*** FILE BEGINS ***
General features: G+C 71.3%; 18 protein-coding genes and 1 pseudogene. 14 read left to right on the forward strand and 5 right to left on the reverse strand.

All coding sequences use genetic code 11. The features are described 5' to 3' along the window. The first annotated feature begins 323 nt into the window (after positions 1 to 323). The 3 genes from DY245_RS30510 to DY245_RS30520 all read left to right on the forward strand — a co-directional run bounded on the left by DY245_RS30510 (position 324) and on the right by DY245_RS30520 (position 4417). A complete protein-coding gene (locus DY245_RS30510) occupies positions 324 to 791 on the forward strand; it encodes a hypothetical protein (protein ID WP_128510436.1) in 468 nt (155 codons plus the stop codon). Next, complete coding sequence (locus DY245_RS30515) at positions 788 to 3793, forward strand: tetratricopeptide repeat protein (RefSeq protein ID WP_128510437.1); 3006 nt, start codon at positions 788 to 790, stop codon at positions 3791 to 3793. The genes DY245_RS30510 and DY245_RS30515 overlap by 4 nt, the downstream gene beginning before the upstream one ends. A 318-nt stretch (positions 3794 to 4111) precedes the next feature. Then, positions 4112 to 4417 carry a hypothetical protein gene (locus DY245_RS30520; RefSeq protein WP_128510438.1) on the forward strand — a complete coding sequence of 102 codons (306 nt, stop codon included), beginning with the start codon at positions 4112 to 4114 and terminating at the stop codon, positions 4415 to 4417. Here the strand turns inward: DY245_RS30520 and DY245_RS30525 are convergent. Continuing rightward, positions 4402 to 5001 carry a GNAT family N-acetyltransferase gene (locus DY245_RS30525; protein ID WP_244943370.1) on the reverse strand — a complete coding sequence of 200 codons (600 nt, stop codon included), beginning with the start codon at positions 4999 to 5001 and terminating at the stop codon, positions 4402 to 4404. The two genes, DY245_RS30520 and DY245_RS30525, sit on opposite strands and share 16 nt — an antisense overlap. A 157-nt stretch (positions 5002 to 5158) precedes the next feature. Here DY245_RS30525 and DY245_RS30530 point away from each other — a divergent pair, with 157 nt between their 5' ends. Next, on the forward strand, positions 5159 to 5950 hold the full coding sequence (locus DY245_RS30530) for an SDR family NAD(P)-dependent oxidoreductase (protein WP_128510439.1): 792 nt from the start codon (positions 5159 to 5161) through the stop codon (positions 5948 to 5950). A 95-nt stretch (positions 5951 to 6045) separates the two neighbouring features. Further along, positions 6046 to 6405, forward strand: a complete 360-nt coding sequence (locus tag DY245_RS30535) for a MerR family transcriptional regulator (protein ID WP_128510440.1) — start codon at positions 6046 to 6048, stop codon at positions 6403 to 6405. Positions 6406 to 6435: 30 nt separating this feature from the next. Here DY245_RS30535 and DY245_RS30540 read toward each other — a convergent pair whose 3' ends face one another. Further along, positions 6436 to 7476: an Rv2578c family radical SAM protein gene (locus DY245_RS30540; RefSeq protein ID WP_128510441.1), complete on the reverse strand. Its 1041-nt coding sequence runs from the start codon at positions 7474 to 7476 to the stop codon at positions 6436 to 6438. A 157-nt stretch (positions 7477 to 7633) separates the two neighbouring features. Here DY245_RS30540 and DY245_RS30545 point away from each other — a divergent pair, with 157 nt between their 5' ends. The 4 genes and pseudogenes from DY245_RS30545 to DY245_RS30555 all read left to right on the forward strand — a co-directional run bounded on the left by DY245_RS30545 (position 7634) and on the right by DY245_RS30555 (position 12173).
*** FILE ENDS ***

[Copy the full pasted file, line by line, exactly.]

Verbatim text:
General features: G+C 71.3%; 18 protein-coding genes and 1 pseudogene. 14 read left to right on the forward strand and 5 right to left on the reverse strand.

All coding sequences use genetic code 11. The features are described 5' to 3' along the window. The first annotated feature begins 323 nt into the window (after positions 1 to 323). The 3 genes from DY245_RS30510 to DY245_RS30520 all read left to right on the forward strand — a co-directional run bounded on the left by DY245_RS30510 (position 324) and on the right by DY245_RS30520 (position 4417). A complete protein-coding gene (locus DY245_RS30510) occupies positions 324 to 791 on the forward strand; it encodes a hypothetical protein (protein ID WP_128510436.1) in 468 nt (155 codons plus the stop codon). Next, complete coding sequence (locus DY245_RS30515) at positions 788 to 3793, forward strand: tetratricopeptide repeat protein (RefSeq protein ID WP_128510437.1); 3006 nt, start codon at positions 788 to 790, stop codon at positions 3791 to 3793. The genes DY245_RS30510 and DY245_RS30515 overlap by 4 nt, the downstream gene beginning before the upstream one ends. A 318-nt stretch (positions 3794 to 4111) precedes the next feature. Then, positions 4112 to 4417 carry a hypothetical protein gene (locus DY245_RS30520; RefSeq protein WP_128510438.1) on the forward strand — a complete coding sequence of 102 codons (306 nt, stop codon included), beginning with the start codon at positions 4112 to 4114 and terminating at the stop codon, positions 4415 to 4417. Here the strand turns inward: DY245_RS30520 and DY245_RS30525 are convergent. Continuing rightward, positions 4402 to 5001 carry a GNAT family N-acetyltransferase gene (locus DY245_RS30525; protein ID WP_244943370.1) on the reverse strand — a complete coding sequence of 200 codons (600 nt, stop codon included), beginning with the start codon at positions 4999 to 5001 and terminating at the stop codon, positions 4402 to 4404. The two genes, DY245_RS30520 and DY245_RS30525, sit on opposite strands and share 16 nt — an antisense overlap. A 157-nt stretch (positions 5002 to 5158) precedes the next feature. Here DY245_RS30525 and DY245_RS30530 point away from each other — a divergent pair, with 157 nt between their 5' ends. Next, on the forward strand, positions 5159 to 5950 hold the full coding sequence (locus DY245_RS30530) for an SDR family NAD(P)-dependent oxidoreductase (protein WP_128510439.1): 792 nt from the start codon (positions 5159 to 5161) through the stop codon (positions 5948 to 5950). A 95-nt stretch (positions 5951 to 6045) separates the two neighbouring features. Further along, positions 6046 to 6405, forward strand: a complete 360-nt coding sequence (locus tag DY245_RS30535) for a MerR family transcriptional regulator (protein ID WP_128510440.1) — start codon at positions 6046 to 6048, stop codon at positions 6403 to 6405. Positions 6406 to 6435: 30 nt separating this feature from the next. Here DY245_RS30535 and DY245_RS30540 read toward each other — a convergent pair whose 3' ends face one another. Further along, positions 6436 to 7476: an Rv2578c family radical SAM protein gene (locus DY245_RS30540; RefSeq protein ID WP_128510441.1), complete on the reverse strand. Its 1041-nt coding sequence runs from the start codon at positions 7474 to 7476 to the stop codon at positions 6436 to 6438. A 157-nt stretch (positions 7477 to 7633) separates the two neighbouring features. Here DY245_RS30540 and DY245_RS30545 point away from each other — a divergent pair, with 157 nt between their 5' ends. The 4 genes and pseudogenes from DY245_RS30545 to DY245_RS30555 all read left to right on the forward strand — a co-directional run bounded on the left by DY245_RS30545 (position 7634) and on the right by DY245_RS30555 (position 12173).